Step 4: Mapping the Domain

There’s a bit of a prerequisite here before you do this. When you buy a new domain, you will need to edit its DNS settings to actually point to your server IP or CNAME or whatever you do to make the domain connect to your server. For me, I just give it a new A record with my server IP in it. Easy.

Update: Okay, so there may be more to it than just that, depending on your host. Every host is different, and you’ll have to talk to your host to make them able to point the domain name at your existing site. How to do this varies from host to host, but the important thing is that when you visit your new domain (before you do this!) then you want it to go to your main site, as is.

There’s two ways you can actually map a domain to one of your sites. The user screen is the simplest way, if you left that option on before. Log into the site you actually want to map to a new domain, then go to Tools->Domain Mapping.


But it will not function as explained in this

http://wordpress.org/support/topic/mult ... on-domains

Wp forum thread. If you have the solution, you can post it there.

6. Multisite Network Administration

http://codex.wordpress.org/Multisite_Ne ... nistration

Especially, note the following:

The capabilities of the site administrator role are also reduced in a WordPress Network. Site admins cannot install new themes or plugins and cannot edit the profiles of users on their site. Only the Network Admin (aka Super Admin) has the ability to perform these tasks in a WordPress network.


Permalinks

While permalinks will continue to work, the main site (i.e. the first one created) will have an extra entry of blog, making your URLs appear like domain.com/blog/YYYY/MM/POSTNAME.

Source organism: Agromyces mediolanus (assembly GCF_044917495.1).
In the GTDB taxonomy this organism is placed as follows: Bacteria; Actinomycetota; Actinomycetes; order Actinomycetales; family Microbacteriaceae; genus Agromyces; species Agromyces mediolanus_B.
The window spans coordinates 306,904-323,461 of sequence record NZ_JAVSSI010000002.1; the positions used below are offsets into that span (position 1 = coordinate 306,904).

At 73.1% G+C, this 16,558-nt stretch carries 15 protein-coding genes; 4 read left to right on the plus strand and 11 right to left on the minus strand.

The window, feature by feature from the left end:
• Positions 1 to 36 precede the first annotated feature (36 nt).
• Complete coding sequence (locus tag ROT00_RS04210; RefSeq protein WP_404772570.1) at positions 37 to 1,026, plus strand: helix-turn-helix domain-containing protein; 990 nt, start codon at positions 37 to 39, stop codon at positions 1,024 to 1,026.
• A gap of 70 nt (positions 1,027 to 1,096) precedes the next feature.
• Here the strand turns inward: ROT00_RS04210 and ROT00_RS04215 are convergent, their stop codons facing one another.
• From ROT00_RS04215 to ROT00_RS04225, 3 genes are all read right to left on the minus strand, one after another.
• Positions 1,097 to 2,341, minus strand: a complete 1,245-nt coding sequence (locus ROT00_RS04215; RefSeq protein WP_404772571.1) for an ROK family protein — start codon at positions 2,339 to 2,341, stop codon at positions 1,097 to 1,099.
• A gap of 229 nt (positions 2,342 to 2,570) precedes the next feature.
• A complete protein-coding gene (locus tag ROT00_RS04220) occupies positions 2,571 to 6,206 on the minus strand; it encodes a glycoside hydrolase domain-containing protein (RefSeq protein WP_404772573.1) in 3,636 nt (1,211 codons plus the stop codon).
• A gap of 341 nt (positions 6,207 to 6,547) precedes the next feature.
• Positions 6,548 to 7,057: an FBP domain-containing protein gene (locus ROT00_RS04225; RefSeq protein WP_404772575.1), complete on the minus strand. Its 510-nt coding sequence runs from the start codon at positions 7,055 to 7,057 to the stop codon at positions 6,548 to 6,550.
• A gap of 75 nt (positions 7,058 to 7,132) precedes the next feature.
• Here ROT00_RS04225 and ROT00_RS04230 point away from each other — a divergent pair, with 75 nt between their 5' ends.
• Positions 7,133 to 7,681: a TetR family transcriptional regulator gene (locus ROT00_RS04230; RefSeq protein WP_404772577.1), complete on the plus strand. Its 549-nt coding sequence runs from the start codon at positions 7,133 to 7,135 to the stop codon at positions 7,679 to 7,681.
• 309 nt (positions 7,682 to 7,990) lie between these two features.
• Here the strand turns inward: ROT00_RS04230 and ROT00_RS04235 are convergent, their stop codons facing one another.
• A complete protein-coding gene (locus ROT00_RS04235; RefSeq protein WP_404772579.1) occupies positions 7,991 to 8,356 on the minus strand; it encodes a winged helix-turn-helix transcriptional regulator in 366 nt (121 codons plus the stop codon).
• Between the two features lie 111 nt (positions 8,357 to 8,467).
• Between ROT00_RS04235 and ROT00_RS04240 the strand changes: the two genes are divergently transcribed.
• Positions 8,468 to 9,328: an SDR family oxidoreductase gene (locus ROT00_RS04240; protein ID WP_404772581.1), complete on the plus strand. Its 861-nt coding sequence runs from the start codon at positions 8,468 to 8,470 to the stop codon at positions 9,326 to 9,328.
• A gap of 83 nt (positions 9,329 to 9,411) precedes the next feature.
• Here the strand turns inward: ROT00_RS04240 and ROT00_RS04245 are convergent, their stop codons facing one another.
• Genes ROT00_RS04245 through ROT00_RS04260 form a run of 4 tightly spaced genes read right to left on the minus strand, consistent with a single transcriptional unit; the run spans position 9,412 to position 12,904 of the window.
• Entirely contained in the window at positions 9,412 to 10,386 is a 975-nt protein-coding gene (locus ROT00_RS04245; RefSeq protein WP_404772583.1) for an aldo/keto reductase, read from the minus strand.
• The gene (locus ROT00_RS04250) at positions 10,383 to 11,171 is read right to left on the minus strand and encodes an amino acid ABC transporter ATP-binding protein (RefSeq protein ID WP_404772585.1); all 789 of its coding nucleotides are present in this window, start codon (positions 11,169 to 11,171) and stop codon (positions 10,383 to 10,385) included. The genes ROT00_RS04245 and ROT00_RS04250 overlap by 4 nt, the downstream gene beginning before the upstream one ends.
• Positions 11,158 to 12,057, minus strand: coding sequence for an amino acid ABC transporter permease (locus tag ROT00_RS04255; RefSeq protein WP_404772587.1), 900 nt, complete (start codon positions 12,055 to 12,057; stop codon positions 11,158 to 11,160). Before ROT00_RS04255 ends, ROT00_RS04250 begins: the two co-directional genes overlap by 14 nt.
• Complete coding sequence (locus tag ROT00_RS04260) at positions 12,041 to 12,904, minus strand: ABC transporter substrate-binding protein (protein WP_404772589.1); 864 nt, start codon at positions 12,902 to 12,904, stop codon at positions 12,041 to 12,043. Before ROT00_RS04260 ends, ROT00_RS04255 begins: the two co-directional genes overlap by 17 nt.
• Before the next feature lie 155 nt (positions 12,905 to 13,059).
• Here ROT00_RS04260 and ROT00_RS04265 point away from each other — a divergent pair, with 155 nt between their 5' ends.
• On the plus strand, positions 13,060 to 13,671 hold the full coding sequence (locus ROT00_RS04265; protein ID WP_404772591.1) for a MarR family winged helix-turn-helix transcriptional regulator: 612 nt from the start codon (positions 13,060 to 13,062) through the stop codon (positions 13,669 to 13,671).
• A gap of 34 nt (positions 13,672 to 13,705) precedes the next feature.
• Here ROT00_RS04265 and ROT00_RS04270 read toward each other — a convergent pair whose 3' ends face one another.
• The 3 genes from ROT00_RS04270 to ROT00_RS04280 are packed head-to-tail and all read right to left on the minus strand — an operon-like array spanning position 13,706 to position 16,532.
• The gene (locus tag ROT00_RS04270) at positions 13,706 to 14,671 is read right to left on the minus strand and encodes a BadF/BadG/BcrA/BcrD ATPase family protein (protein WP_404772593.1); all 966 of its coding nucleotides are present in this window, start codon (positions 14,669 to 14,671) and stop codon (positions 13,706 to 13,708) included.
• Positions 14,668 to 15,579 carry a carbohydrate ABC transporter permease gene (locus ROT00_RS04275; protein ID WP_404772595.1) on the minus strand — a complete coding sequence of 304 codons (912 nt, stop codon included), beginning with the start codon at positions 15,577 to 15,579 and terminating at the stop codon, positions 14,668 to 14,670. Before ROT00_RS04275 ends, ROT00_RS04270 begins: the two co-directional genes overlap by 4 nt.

This is by design, in order to prevent collisions with SubFolder installs. Currently there is no easy way to change it, as doing so prevents WordPress from auto-detecting collisions between your main site and any subsites. This will be addressed, and customizable, in a future version of WordPress.


7. The final decision - When to multisite?

I think this

As a general rule on whether to use multisite installs or not you can say:
  • If the sites are similar in functionality (use same modules or use the same drupal distribution) do it.
  • If the functionality is different don't use multisite.

This is because you want your sites to stay as up-to-date as possible regarding drupal module security updates and when you have different functionalities this is more difficult to do because it takes a little more time since you need to test each site independently. If you are doing multisite, then the update needs to be run at the same time for all the sites which is not always possible.

So sites with different functionality usually end up being upgraded at different times because each needs to be tested and backed up. Site updates and backups are also pretty easy to do and can be automated with drush, but drush has little support for multisite install.

https://drupal.org/documentation/instal ... -site#when

drupal post made my day.

When you look at the add on domains:

they have very different functionally, so my final decision to install a separate wordpress platform with a unique database is justified, and perhaps the best in the long run, not least because of the unique database solution for each site.